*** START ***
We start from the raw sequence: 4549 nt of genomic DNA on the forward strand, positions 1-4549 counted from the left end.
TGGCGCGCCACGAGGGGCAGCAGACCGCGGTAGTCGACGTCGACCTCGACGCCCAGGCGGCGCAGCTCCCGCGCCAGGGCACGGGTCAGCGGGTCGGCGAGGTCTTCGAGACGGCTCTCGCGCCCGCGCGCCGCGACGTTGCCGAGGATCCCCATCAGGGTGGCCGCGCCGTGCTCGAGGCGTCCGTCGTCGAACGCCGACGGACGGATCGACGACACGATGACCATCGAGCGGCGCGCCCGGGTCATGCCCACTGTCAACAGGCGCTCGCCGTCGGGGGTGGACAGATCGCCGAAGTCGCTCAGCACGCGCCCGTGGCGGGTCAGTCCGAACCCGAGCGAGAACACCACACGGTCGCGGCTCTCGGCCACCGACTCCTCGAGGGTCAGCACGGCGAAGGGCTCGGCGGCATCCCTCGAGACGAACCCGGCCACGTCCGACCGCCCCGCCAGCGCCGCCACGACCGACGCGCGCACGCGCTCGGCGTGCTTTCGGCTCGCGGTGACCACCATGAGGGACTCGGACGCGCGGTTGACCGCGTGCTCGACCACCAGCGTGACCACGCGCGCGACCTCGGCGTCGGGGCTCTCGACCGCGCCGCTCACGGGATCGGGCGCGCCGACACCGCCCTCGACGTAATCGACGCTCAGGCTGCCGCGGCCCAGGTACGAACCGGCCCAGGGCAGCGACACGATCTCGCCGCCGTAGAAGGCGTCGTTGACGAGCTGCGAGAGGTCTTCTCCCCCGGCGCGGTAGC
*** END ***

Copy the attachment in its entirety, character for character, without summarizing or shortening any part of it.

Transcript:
We start from the raw sequence: 4549 nt of genomic DNA on the forward strand, positions 1-4549 counted from the left end.
TGGCGCGCCACGAGGGGCAGCAGACCGCGGTAGTCGACGTCGACCTCGACGCCCAGGCGGCGCAGCTCCCGCGCCAGGGCACGGGTCAGCGGGTCGGCGAGGTCTTCGAGACGGCTCTCGCGCCCGCGCGCCGCGACGTTGCCGAGGATCCCCATCAGGGTGGCCGCGCCGTGCTCGAGGCGTCCGTCGTCGAACGCCGACGGACGGATCGACGACACGATGACCATCGAGCGGCGCGCCCGGGTCATGCCCACTGTCAACAGGCGCTCGCCGTCGGGGGTGGACAGATCGCCGAAGTCGCTCAGCACGCGCCCGTGGCGGGTCAGTCCGAACCCGAGCGAGAACACCACACGGTCGCGGCTCTCGGCCACCGACTCCTCGAGGGTCAGCACGGCGAAGGGCTCGGCGGCATCCCTCGAGACGAACCCGGCCACGTCCGACCGCCCCGCCAGCGCCGCCACGACCGACGCGCGCACGCGCTCGGCGTGCTTTCGGCTCGCGGTGACCACCATGAGGGACTCGGACGCGCGGTTGACCGCGTGCTCGACCACCAGCGTGACCACGCGCGCGACCTCGGCGTCGGGGCTCTCGACCGCGCCGCTCACGGGATCGGGCGCGCCGACACCGCCCTCGACGTAATCGACGCTCAGGCTGCCGCGGCCCAGGTACGAACCGGCCCAGGGCAGCGACACGATCTCGCCGCCGTAGAAGGCGTCGTTGACGAGCTGCGAGAGGTCTTCTCCCCCGGCGCGGTAGC